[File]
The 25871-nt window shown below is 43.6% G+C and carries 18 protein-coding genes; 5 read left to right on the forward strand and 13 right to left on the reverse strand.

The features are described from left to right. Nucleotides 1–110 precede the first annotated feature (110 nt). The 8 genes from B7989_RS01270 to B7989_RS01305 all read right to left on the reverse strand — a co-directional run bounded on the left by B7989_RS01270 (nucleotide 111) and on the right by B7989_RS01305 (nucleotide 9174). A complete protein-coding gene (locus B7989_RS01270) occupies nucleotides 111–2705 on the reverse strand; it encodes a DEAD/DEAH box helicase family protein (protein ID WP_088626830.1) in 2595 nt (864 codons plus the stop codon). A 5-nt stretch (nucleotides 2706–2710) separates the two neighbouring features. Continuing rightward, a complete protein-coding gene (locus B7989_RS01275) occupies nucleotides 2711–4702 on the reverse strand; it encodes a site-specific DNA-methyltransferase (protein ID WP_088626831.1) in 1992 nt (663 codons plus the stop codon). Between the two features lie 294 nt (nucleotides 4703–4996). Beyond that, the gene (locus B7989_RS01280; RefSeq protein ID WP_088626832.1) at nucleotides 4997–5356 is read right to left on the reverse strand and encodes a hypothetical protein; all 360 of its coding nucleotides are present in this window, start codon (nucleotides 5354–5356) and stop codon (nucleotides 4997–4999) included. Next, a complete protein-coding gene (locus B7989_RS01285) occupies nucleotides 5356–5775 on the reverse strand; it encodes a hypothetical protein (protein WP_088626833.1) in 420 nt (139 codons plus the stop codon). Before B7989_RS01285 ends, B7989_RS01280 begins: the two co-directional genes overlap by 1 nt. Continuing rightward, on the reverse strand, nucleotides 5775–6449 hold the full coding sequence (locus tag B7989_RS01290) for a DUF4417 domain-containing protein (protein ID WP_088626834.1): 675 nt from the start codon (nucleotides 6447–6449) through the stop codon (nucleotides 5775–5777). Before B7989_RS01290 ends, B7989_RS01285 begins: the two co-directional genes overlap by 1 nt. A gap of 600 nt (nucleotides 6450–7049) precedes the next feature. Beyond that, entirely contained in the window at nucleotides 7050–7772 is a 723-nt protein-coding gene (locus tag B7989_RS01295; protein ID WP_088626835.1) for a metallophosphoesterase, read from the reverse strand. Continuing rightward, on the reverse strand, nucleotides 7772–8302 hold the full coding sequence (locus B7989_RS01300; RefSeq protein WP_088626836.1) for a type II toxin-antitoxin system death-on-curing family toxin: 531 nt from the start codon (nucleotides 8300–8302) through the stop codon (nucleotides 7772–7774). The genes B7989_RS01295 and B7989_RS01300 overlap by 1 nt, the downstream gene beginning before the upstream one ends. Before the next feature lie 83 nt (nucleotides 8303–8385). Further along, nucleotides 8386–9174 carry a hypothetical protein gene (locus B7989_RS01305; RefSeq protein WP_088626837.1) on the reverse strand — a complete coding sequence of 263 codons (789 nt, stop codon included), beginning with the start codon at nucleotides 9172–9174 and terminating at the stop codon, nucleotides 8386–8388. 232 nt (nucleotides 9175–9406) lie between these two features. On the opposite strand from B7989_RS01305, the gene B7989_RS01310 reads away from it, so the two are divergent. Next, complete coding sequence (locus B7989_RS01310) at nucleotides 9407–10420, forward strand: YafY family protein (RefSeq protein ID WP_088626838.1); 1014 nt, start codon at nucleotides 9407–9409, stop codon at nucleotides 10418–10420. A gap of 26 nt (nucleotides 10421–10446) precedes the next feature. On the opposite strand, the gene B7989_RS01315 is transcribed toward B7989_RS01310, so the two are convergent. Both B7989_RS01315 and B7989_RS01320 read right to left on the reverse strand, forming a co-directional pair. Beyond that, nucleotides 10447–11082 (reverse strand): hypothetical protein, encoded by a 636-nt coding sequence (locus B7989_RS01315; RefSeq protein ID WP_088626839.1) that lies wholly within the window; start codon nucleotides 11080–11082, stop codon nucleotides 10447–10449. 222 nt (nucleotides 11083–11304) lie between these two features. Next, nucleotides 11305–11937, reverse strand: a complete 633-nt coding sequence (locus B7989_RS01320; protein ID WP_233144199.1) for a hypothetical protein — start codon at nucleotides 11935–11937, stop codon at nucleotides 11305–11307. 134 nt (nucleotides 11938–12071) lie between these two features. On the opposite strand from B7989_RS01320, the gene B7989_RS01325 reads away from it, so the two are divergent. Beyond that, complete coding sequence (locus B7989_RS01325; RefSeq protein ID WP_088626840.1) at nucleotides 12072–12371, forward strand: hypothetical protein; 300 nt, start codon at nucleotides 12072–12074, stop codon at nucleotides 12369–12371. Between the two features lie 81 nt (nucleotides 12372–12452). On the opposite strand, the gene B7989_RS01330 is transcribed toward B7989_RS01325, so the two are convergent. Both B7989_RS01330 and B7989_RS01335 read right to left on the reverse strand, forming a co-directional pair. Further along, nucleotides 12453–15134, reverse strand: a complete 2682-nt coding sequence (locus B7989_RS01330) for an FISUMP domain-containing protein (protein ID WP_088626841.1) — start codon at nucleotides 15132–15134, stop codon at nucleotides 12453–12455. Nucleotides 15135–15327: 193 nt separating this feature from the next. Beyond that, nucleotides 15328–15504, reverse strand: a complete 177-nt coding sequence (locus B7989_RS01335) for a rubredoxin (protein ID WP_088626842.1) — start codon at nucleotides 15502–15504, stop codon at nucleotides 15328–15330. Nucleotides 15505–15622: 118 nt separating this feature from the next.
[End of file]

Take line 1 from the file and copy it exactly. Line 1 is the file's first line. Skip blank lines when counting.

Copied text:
The 25871-nt window shown below is 43.6% G+C and carries 18 protein-coding genes; 5 read left to right on the forward strand and 13 right to left on the reverse strand.